Friday, September 27, 2019

What to Consider in Your Budget When Deciding to Start a Business

This post may contain affiliate links. This post was written for the Not Entirely Perfect audience.

As with any area of your life, you need to consider your budget and finance plans when it comes to starting your own business. Whether this is a simple home-based freelance role or a start-up business that you’re hoping to build on a wider scale, budgeting from day one is key. It’s also a good idea to form a budget for your personal lifestyle, too. If you are funding your startup business yourself from scratch, there may be cutbacks you need to make in your own lifestyle in order to have the spare money needed to get your business off the ground. Starting a business is, therefore, the perfect opportunity to declutter and incorporate minimalism into your lifestyle, too. 

So, which areas should you be thinking about for your business budget? 

Your Existing Finances and Income Source 

Have you saved a bulk amount for starting your business and purely going to be using these savings to provide for your work? Or, do you have an alternate source of regular income whilst you are building your side business? Before budgeting, you need to be clear on the amount of income you have to depend on both in the first instance and on a monthly basis. This will allow you to see how much you have available to you. 

Are You Intending to Invest in Consulting and Training Services? 

Perhaps, you’re looking for as much help as you can get in the beginning, and this may come in the form of professional training services and consultants available to offer advice. Trainers like Toni Vans can assist with all methods of marketing and getting your business off the ground, so this could be a worthy investment if it means increased revenue at a quicker pace. Consider whether your budget allows for an expenditure like this, and if so, the positives of doing so.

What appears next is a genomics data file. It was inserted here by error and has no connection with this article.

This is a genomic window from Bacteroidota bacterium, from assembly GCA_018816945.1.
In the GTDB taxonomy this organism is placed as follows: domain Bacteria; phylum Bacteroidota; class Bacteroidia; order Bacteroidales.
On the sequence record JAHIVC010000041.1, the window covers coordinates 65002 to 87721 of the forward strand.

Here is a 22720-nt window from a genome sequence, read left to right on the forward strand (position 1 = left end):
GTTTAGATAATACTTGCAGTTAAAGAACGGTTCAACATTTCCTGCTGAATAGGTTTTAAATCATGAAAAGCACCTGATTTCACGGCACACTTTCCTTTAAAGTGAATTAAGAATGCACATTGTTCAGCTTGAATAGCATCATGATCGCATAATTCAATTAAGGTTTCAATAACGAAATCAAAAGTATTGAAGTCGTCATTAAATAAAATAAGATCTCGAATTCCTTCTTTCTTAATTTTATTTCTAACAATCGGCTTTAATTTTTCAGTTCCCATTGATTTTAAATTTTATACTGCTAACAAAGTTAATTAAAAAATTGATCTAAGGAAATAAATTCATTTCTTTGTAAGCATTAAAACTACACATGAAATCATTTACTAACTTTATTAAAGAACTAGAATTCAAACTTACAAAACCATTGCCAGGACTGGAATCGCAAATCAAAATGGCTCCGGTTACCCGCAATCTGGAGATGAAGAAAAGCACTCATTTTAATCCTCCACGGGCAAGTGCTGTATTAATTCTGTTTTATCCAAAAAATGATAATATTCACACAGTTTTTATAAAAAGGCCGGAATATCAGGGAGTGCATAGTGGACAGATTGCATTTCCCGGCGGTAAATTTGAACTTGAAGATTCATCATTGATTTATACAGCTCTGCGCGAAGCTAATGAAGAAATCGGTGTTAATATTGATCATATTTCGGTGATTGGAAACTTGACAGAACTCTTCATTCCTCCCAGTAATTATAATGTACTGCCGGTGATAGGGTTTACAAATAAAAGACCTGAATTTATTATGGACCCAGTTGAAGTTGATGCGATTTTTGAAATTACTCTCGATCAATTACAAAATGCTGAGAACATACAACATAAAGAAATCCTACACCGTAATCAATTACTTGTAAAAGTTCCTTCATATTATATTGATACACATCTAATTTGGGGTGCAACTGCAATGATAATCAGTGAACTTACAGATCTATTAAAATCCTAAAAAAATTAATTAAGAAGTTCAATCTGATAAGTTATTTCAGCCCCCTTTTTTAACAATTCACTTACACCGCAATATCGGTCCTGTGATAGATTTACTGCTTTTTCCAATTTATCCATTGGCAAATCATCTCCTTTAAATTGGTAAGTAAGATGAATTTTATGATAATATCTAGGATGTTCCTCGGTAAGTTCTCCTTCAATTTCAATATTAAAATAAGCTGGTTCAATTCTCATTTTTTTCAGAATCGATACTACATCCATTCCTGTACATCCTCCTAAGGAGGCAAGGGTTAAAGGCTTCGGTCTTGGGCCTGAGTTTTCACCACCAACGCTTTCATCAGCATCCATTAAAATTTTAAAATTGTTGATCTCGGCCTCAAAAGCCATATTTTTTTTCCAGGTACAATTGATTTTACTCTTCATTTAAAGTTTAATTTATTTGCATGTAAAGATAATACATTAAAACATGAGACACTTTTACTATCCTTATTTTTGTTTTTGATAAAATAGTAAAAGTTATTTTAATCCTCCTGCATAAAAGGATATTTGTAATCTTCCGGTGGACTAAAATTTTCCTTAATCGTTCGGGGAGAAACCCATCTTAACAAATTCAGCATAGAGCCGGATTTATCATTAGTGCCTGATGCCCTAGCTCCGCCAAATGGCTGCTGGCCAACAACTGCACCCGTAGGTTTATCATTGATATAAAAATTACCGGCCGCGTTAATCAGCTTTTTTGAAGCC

Is There Anything You Could Cut Back to Release Extra Funds? 

Perhaps, if you’re starting a home business, you no longer have need of a personal vehicle in order to commute for your work. If this is the case, you could consider eliminating the car expenses and selling the vehicle in order to free up that money to put into your business instead. This logic is applicable for any area of your lifestyle. For example, do you no longer need to wear business clothes or suits if you are working from home? Does this mean you will have extra money usually spent on workwear? Every little helps. 

Determine Fixed and Variable Costs 

These costs should always be considered in an overall budget. Fixed costs include those business necessities that are at a fixed price, such as the cost for renting office space or an internet service charge. Variable costs include those elements that could fluctuate month to month, such as utility bills. When devising a budget for the latter, try to plan for the maximum you can afford and devise a way that will allow the bills to never go over-budget, such as how you can limit energy bills.
Copyright © 2012-2020 Not Entirely Perfect
Design out of the FlyBird's Box.